God’s love for us is not dependent upon how well we follow His commands for us.

This seems like the most basic principle of living in light of the good news of the gospel, and yet we as followers of Jesus can forget this time and time again.

The best way to combat forgetting or neglecting this truth is by diving into the story of Scripture. I don’t mean simply reading your Bible to check off a box (like I do way too often), but rather I mean immersing yourself into the whole cohesive story of Scripture. I believe that God’s Word is inerrant, that God’s Word is put together in a specific way by the Spirit’s leading over mankind. So when we look at the entire story of Scripture, we see gospel themes all over the place.

The unfortunate truth is that many of us (yours truly included at times) fail to really understand what the Bible story really is. We like to read devotionally, follow a Sunday School reading plan, and never really get the point of most passages because we don’t read in context. All of this leads to mishandled beliefs about the Bible, God, and the good news of the gospel. Lastly, a disjointed approach to the Bible leads to a litany of verses taken way, way, way out of context (Philippians 4:13, Jeremiah 29:11, etc.).

But let’s get back to the topic at hand. God’s care and God’s commands.

If you asked the average Joe or Jane meandering the sidewalks of our cities to describe what the Old Testament was about, there’s likely one theme that comes to the forefront of their response: God’s commands. They may talk about his anger and wrath, but they will likely have some component of the law of God as part of their answer.

Now let’s say you asked the average pew-sitting Paul or Phyllis, regular members of our churches, the same thing. They would likely answer the same way! Again, this includes rapidly rambling me.

It’s easy to think that the Old Testament is all about God’s commands for us to follow, with the New Testament being all about God’s care for us through Jesus.

This is well-meaning, but off.

If you look closely at Scripture, you’ll see that God is extending grace and showing His loving kindness long before He imposes commands on His people (which are also His loving kindness, btdubs).

For instance, if you look at the book of Genesis, you see that it is fundamentally about God’s love for His chosen people, namely the family of Abraham. While commands for right living are interlaced throughout this narrative, the main theme is clearly (in my opinion) God’s covenant relationship with Abraham’s family, in the midst of Abraham’s stupidity (as well as the stupidity of his descendants).

The book of Genesis is NOT primarily about the origin of God or the origin of the cosmos (Whether you bleed Answers in Genesis or believe God used evolution to create the world we currently live in, there’s not going to be a clear and concise answer found in Genesis). It’s not a conglomeration of classic Bible stories and their quirky VeggieTales adaptations (I’m not knocking VeggieTales, I grew up on that stuff. I certainly do like to waltz with tomatoes).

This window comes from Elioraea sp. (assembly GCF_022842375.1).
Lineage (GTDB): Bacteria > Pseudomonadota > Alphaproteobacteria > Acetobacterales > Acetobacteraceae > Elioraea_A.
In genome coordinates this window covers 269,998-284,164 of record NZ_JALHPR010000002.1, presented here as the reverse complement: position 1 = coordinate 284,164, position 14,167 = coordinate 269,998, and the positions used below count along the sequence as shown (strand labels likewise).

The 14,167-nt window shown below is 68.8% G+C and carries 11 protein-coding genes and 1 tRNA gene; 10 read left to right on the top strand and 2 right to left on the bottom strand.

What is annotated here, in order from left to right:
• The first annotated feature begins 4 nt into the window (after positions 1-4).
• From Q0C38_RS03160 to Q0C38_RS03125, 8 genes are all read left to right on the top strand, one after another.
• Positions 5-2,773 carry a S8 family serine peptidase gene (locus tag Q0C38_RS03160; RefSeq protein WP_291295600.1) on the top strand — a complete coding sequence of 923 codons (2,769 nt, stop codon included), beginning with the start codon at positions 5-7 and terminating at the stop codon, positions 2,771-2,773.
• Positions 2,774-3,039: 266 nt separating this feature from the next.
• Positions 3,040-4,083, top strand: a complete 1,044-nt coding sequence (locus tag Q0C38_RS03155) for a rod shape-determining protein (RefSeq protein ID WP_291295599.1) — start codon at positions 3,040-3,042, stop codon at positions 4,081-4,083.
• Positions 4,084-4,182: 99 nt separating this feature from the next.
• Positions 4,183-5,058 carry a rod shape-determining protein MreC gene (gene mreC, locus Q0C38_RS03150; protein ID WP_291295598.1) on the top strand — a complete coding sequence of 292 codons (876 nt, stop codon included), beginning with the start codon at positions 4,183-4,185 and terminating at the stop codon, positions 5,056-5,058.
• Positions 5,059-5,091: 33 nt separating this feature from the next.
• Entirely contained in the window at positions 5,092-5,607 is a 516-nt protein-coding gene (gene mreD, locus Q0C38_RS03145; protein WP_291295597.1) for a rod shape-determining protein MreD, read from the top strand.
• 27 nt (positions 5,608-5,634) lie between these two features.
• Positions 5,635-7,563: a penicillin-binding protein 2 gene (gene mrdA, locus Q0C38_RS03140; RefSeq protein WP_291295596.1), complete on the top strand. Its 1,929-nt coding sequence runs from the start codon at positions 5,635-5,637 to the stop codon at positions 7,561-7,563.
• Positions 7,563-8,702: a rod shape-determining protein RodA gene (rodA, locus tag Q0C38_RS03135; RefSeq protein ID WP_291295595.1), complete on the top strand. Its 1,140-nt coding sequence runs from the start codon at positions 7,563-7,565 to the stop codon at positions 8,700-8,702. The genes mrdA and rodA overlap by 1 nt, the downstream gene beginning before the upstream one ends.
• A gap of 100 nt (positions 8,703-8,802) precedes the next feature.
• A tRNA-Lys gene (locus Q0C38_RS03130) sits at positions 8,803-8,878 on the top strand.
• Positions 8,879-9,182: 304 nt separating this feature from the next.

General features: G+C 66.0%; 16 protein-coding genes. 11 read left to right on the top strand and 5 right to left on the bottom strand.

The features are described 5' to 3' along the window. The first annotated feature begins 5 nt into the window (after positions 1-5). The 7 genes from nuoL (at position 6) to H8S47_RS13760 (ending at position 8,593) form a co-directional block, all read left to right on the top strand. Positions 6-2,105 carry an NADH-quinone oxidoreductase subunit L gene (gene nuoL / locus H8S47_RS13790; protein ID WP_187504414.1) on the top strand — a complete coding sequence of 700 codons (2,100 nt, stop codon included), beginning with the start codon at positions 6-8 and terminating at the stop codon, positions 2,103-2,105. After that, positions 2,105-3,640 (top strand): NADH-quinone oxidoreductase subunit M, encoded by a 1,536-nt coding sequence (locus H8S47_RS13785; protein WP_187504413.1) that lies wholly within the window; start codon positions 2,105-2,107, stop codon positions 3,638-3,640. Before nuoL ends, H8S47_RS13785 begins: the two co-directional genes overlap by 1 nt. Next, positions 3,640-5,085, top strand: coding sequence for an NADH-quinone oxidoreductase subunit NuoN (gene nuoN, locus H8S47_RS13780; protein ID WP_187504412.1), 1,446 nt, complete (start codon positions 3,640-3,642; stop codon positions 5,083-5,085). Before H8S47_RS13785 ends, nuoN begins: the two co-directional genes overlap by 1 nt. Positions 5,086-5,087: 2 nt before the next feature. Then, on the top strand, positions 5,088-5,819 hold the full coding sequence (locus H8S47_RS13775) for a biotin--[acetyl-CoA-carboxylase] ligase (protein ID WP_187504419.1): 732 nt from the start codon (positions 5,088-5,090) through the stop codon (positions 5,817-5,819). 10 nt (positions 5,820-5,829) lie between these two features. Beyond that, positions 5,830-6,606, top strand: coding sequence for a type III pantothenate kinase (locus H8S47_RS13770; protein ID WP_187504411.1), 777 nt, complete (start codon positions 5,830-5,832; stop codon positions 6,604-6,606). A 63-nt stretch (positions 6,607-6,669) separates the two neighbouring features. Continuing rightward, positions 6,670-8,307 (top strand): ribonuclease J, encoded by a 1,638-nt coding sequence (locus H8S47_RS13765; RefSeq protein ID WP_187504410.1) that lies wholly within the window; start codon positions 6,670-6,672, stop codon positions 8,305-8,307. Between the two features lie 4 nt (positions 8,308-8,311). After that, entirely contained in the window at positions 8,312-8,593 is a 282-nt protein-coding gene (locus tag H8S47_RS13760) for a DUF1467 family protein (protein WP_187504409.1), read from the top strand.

The book of Genesis is about God’s care for His people. A care for His people that not only comes before the commands of Exodus-Deuteronomy, but also a care for His people that is not dependent upon His people’s ability or willingness to follow such commands.

Still don’t believe me?

Open your Bible.

Yes, as far as timelines go, the command to not eat from the Tree of the Knowledge of Good and Evil (I am tempted to start naming the trees in my yard, such as the Tree Full of Leaves I Will Pay our Students To Rake and The Tree That Hopefully Won’t Cause Foundation Damage) comes at the same time more or less as the introduction of Adam into the perfect garden.

Yet after Adam and Eve’s disobedience, God immediately clothes them via a sacrifice, and promises to send the Messiah. I would say that’s a solid example of God’s care for them even after their disobedience.

Immediately after their displacement from the garden, the wheels fall off. Murder, deception, rage and malice, wickedness, pride. God gives the people 120 years to repent and turn to Him, but they refuse, and the flood happens. Let’s not forget that the fact God left a remnant via Noah and his family is also unbelievable grace.

After God’s grace given to Noah, there is a covenant made. But right after it comes more horrible stuff. More pride and arrogance (Tower of Babel). Clear incest (Judah and Tamar).

As generation after generation progresses in Abraham’s family, God’s care for them continues to be extended.

I would encourage you to dive in to the book of Genesis. Without the PG-tint glasses that our Sunday School backgrounds give us. It is dirty, grimy, dark, and nasty. But in the midst of humanity’s horribleness, God’s grace explodes off of every page.

If you need help reading the Bible in such a way, I can recommend two resources. Number one. The LifeChange Bible Study Series. These are great resources and they’re affordable. Number two. Anything by Jen Wilkin. She’s a phenomenal teacher of the Bible.

As we wrap up, fast forward to today. March 29, 2019.

How well are you doing at believing the truth we started with?

Do you evaluate your spiritual actions each day and hope you’ve done enough for God to be pleased with you?

Do you face incessant and unceasing guilt for your inability to follow His commands (been there, done that)?

Remember this truth. Before God imposes commands in our lives, He shows us His care for us. And when we fail to follow those commands in our lives, He continues to show His care for us.

I’ll close with the following quote.